Nuria Rábano: The just-turned-23-year-old left back starred for Real Sociedad over the past two seasons, the most recent a second-place finish (24 points behind Barça), in which she started 26 games and assisted on seven goals. The young Galician star began her career in 2015, with a season at Atlético Arousana. She was then signed by Deportivo Abanca (the sponsored name of Deportivo La Coruña‘s women’s team). Over four years, she helped Depor to the Primera División, and a fourth-place finish in their COVID-shortened debut campaign in the top tier. Nuria was also a target of Wolfsburg, Real Madrid, and Atlético de Madrid.
And, of course, there’s Lucy Bronze: 2009 NCAA champion, three-time FA Women’s Super League winner (twice with Liverpool, once with Manchester City), two-time FA WSL Cup and Women’s FA Cup winner, three-time Champions League (and two-time treble) winner, winner of the Silver Ball at the 2019 FIFA Women’s World Cup, 2014 and 2017 PFA Women’s Players’ Player of the Year winner, 2018 and 2020 BBC Women’s Footballer of the Year, 2019 UEFA Women’s Player of the Year (the first English player to win it), and FIFA’s Best Women’s Player for 2020. It’s safe to say that the England right back is nothing short of legendary.
If that doesn’t strike you as a sufficiently impressive haul, I’d love to spend even a moment in the wonderland that is your reality — and then point out that:
In addition to replacing an aging talisman and a solid contributor on the back line with a rising star playmaker and a bona fide superstar just two years removed from “best in Europe” status — and a top-10 player in the world with literally the best domestic goal scorer that wasn’t already on the team, in 2022-23, Barça will welcome back from protracted injury absences:
Bruna Vilamala: The just-turned-20 striker who joined the club at age 11 in 2013 became the club’s fourth-youngest first team debutant in 2020 and scored 13 in 20 appearances (across all competitions) — including an awesome 12 goals in 15 in the league — for the treble-winning 2020-21 side, is expected to be back and at full strength after losing all but seven games last season to a torn ACL.
Jana Fernández: Another 20-year-old academy product — this one a defender. Fernandez is a U-17 World Cup winner and, in November 2018, the second-youngest player (16 years and 9 months) to debut for Barça Femení since the side was professionalized in 2015. Before her own ACL injury robbed her of much of the 2021-22 season, Fernández had made 38 first team appearances since the start of 2020-21. Assuming a full recovery, she will be a regular in 2021-22, and resume her march toward stardom.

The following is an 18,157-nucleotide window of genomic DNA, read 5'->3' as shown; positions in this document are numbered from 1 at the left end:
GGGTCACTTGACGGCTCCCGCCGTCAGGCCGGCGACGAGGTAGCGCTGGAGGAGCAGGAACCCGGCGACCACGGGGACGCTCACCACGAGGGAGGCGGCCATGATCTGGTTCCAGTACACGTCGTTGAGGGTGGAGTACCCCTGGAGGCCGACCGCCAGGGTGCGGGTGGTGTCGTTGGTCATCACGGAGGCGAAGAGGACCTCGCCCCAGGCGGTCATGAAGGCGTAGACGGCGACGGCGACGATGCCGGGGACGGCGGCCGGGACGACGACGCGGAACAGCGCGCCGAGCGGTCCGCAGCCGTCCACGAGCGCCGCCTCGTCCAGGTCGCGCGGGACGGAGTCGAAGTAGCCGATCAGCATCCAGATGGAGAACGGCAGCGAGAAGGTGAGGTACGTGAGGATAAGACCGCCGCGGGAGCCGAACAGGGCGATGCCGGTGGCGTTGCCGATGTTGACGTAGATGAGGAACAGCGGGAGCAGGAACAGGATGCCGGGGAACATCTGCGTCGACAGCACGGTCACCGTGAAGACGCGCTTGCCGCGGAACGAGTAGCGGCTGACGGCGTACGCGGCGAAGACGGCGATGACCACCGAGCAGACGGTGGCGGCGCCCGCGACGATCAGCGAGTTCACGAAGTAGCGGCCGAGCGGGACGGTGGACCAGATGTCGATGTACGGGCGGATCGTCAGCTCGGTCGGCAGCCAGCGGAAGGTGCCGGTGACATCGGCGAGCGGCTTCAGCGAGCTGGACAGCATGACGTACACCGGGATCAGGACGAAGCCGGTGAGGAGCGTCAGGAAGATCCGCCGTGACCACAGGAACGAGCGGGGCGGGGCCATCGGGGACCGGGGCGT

It probably bears mentioning that all of this maneuvering only adds to a lineup that already includes Alexia, Oshoala, Sandra Paños, Mapi León, Irene Paredes, Patri Guijarro, Fridolina Rolfö, Ingrid Engen, Ana-Maria Crnogorčević, Caroline Graham Hansen, Aitana Bonmatí and arguably the most innately ruthless attacker on Murderers’ Row, Claudia Pina.
If, after all of this, your conclusion is some version of,”Eh, I dunno. It sounds like they’re going to be just fine,”… you’re absolutely right.
In Paños they have one of the top keepers in the world, who’s still just 29. Anchoring the defense is one of the top three (for my money No. 1) center backs on Earth, León, who just turned 27. And the midfield will still be anchored by Alexia (28), Patri (recently turned 24), and Aitana (also just 24). Up front, the aforementioned Oshoala (28 in October), Graham Hanson (recently turned 27) and Pina, who doesn’t turn 21 until August, will lead the attack.
For this season, next season, and probably even the one after that, if Barça do nothing beyond keeping this band together and absorbing the loss of Jenni’s massive personality, domestic dominance and European success will likely still follow. However, to keep this machine running at the peak of its power, rejuvenating and reloading the team proactively — rather than only out of necessity — is vital. For one, it’s the most effective way to keep the core, no matter how talented and accomplished, from growing stale. Also, it’s these moves in these moments that will offset the impact of age in defense (Torrejón is 32 and Paredes will be 31 in July) and midfield (Crnogorčević will be 32 in October).
Mismanage these pivots and opportunities to create “sub-eras” within a broader dynasty, and you notice just how quickly a “talented 32” becomes “declining 34,” and how quickly a superhuman 28 becomes a “merely good 31″ — and just how quickly that all saps the magic from a team.
On paper, these moves represent all that’s necessary to keep this Femení side at the top of the food chain. Of course, these moves don’t only happen on paper, nor does each, no matter how seemingly sensical and smart, exist in a vacuum. It will be fascinating, in 2022-23 and beyond, to see just how proactively this team is retooled on the fly. Now, amid astronomical expectations and dramatically more intense competition from Europe’s other top clubs, this awesome fire will only keep burning if those in charge continue to find not only the talents to offset departures and decline, but also those with the personalities and on-pitch instincts that fit within the system.